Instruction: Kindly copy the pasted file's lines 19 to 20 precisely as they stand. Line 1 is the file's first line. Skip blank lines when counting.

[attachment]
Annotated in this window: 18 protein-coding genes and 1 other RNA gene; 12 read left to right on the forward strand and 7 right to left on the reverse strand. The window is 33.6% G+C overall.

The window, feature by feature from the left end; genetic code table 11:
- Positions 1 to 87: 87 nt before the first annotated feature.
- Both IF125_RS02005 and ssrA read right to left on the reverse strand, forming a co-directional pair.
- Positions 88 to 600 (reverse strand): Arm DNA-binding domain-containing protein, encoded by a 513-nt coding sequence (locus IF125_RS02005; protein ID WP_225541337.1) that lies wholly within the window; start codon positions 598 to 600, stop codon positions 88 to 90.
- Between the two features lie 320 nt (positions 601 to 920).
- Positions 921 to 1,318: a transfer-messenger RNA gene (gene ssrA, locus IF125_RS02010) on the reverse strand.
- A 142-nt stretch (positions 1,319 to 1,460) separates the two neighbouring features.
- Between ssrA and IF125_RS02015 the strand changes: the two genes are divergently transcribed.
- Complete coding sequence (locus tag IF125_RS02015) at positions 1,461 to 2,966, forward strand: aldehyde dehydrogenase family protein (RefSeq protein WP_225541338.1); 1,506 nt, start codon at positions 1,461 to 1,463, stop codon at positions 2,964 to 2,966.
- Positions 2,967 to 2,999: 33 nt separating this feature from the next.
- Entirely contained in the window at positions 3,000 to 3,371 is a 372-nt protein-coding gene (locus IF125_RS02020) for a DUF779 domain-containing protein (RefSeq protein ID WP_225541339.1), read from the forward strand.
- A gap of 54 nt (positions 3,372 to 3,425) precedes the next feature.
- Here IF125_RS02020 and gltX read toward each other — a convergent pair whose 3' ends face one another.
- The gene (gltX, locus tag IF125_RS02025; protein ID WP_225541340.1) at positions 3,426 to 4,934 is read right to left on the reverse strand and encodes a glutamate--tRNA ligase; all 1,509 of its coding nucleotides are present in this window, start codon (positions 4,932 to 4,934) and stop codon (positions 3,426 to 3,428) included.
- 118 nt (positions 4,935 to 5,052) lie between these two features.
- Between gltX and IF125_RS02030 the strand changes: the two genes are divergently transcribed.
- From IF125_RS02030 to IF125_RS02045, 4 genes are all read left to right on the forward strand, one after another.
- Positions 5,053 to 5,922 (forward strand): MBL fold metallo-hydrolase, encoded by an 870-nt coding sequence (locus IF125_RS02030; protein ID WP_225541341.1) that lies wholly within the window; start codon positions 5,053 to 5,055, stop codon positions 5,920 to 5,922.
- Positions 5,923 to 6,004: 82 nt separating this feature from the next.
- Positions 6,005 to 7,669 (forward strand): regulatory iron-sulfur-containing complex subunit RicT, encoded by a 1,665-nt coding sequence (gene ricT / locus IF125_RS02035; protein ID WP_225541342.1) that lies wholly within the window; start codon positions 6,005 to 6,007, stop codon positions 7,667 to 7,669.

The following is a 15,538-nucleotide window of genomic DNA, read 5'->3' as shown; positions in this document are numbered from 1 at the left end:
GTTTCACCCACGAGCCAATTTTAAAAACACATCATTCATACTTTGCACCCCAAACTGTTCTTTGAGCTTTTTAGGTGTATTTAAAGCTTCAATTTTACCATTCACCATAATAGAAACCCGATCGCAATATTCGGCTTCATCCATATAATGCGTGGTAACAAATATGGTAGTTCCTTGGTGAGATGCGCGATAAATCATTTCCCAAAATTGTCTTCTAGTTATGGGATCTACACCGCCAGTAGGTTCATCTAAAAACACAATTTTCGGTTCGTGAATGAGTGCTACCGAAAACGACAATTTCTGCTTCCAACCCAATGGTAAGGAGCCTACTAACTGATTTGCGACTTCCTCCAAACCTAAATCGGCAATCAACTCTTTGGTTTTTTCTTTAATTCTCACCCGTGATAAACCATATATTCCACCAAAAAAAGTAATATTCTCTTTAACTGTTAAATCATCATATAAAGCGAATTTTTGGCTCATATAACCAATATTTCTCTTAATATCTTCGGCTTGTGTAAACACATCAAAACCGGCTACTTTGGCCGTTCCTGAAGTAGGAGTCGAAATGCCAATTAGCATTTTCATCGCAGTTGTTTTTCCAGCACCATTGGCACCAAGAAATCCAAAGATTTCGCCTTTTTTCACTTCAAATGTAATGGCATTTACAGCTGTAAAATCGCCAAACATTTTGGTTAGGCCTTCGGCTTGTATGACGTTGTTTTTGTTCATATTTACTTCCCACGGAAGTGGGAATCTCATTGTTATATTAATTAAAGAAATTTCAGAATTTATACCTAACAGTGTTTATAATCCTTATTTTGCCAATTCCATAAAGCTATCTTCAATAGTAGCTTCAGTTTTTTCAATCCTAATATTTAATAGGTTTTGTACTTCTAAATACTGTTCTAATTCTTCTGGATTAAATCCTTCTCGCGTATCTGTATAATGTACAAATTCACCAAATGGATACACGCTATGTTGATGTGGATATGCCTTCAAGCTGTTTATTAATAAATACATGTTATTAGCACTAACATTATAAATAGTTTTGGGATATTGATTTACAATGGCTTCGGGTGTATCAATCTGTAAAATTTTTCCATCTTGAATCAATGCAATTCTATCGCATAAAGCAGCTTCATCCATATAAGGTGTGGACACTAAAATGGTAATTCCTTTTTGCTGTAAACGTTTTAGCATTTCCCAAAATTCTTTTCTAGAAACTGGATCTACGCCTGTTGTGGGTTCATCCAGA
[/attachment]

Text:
- Positions 5,053 to 5,922 (forward strand): MBL fold metallo-hydrolase, encoded by an 870-nt coding sequence (locus IF125_RS02030; protein ID WP_225541341.1) that lies wholly within the window; start codon positions 5,053 to 5,055, stop codon positions 5,920 to 5,922.
- Positions 5,923 to 6,004: 82 nt separating this feature from the next.